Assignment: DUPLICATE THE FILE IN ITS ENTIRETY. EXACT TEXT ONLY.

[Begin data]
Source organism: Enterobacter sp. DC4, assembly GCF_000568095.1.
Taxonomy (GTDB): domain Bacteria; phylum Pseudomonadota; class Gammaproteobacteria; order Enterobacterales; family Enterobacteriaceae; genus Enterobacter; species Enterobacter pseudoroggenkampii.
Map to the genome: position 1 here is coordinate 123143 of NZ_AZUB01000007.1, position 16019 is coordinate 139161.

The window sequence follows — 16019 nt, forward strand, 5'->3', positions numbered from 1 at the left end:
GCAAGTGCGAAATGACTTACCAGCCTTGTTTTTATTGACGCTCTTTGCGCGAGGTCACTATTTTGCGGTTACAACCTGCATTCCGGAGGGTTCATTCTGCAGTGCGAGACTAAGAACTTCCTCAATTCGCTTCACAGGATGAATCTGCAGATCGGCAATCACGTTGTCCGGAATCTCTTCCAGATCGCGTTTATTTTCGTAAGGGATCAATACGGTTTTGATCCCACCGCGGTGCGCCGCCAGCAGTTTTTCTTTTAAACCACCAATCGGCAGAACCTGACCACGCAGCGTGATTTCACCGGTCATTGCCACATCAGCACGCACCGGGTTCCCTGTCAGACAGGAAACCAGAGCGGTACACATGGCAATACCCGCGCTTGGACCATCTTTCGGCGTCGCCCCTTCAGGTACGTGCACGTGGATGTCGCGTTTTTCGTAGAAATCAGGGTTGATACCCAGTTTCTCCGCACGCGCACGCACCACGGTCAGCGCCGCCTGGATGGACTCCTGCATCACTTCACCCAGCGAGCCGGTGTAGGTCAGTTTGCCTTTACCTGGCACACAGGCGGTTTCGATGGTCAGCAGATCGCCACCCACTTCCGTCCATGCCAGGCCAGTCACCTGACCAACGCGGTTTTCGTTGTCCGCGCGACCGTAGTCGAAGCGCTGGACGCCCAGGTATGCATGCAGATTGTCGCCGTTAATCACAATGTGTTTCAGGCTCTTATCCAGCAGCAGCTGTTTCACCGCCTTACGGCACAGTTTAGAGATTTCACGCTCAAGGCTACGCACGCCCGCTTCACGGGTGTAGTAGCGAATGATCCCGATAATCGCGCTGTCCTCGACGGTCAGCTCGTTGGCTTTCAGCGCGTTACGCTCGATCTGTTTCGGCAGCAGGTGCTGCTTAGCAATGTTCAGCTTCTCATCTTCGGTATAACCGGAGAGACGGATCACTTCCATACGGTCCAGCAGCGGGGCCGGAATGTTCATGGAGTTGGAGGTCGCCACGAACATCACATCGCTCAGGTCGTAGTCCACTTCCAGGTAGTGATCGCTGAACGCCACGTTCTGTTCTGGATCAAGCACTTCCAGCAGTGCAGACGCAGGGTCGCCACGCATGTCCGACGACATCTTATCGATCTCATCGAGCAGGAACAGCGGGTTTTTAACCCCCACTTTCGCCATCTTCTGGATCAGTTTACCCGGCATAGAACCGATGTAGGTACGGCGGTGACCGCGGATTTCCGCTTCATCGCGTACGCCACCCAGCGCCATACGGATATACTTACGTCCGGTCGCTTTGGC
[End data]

Source organism: Enterobacter sp. DC4, assembly GCF_000568095.1.
Taxonomy (GTDB): domain Bacteria; phylum Pseudomonadota; class Gammaproteobacteria; order Enterobacterales; family Enterobacteriaceae; genus Enterobacter; species Enterobacter pseudoroggenkampii.
Map to the genome: position 1 here is coordinate 123143 of NZ_AZUB01000007.1, position 16019 is coordinate 139161.

The window sequence follows — 16019 nt, forward strand, 5'->3', positions numbered from 1 at the left end:
GCAAGTGCGAAATGACTTACCAGCCTTGTTTTTATTGACGCTCTTTGCGCGAGGTCACTATTTTGCGGTTACAACCTGCATTCCGGAGGGTTCATTCTGCAGTGCGAGACTAAGAACTTCCTCAATTCGCTTCACAGGATGAATCTGCAGATCGGCAATCACGTTGTCCGGAATCTCTTCCAGATCGCGTTTATTTTCGTAAGGGATCAATACGGTTTTGATCCCACCGCGGTGCGCCGCCAGCAGTTTTTCTTTTAAACCACCAATCGGCAGAACCTGACCACGCAGCGTGATTTCACCGGTCATTGCCACATCAGCACGCACCGGGTTCCCTGTCAGACAGGAAACCAGAGCGGTACACATGGCAATACCCGCGCTTGGACCATCTTTCGGCGTCGCCCCTTCAGGTACGTGCACGTGGATGTCGCGTTTTTCGTAGAAATCAGGGTTGATACCCAGTTTCTCCGCACGCGCACGCACCACGGTCAGCGCCGCCTGGATGGACTCCTGCATCACTTCACCCAGCGAGCCGGTGTAGGTCAGTTTGCCTTTACCTGGCACACAGGCGGTTTCGATGGTCAGCAGATCGCCACCCACTTCCGTCCATGCCAGGCCAGTCACCTGACCAACGCGGTTTTCGTTGTCCGCGCGACCGTAGTCGAAGCGCTGGACGCCCAGGTATGCATGCAGATTGTCGCCGTTAATCACAATGTGTTTCAGGCTCTTATCCAGCAGCAGCTGTTTCACCGCCTTACGGCACAGTTTAGAGATTTCACGCTCAAGGCTACGCACGCCCGCTTCACGGGTGTAGTAGCGAATGATCCCGATAATCGCGCTGTCCTCGACGGTCAGCTCGTTGGCTTTCAGCGCGTTACGCTCGATCTGTTTCGGCAGCAGGTGCTGCTTAGCAATGTTCAGCTTCTCATCTTCGGTATAACCGGAGAGACGGATCACTTCCATACGGTCCAGCAGCGGGGCCGGAATGTTCATGGAGTTGGAGGTCGCCACGAACATCACATCGCTCAGGTCGTAGTCCACTTCCAGGTAGTGATCGCTGAACGCCACGTTCTGTTCTGGATCAAGCACTTCCAGCAGTGCAGACGCAGGGTCGCCACGCATGTCCGACGACATCTTATCGATCTCATCGAGCAGGAACAGCGGGTTTTTAACCCCCACTTTCGCCATCTTCTGGATCAGTTTACCCGGCATAGAACCGATGTAGGTACGGCGGTGACCGCGGATTTCCGCTTCATCGCGTACGCCACCCAGCGCCATACGGATATACTTACGTCCGGTCGCTTTGGC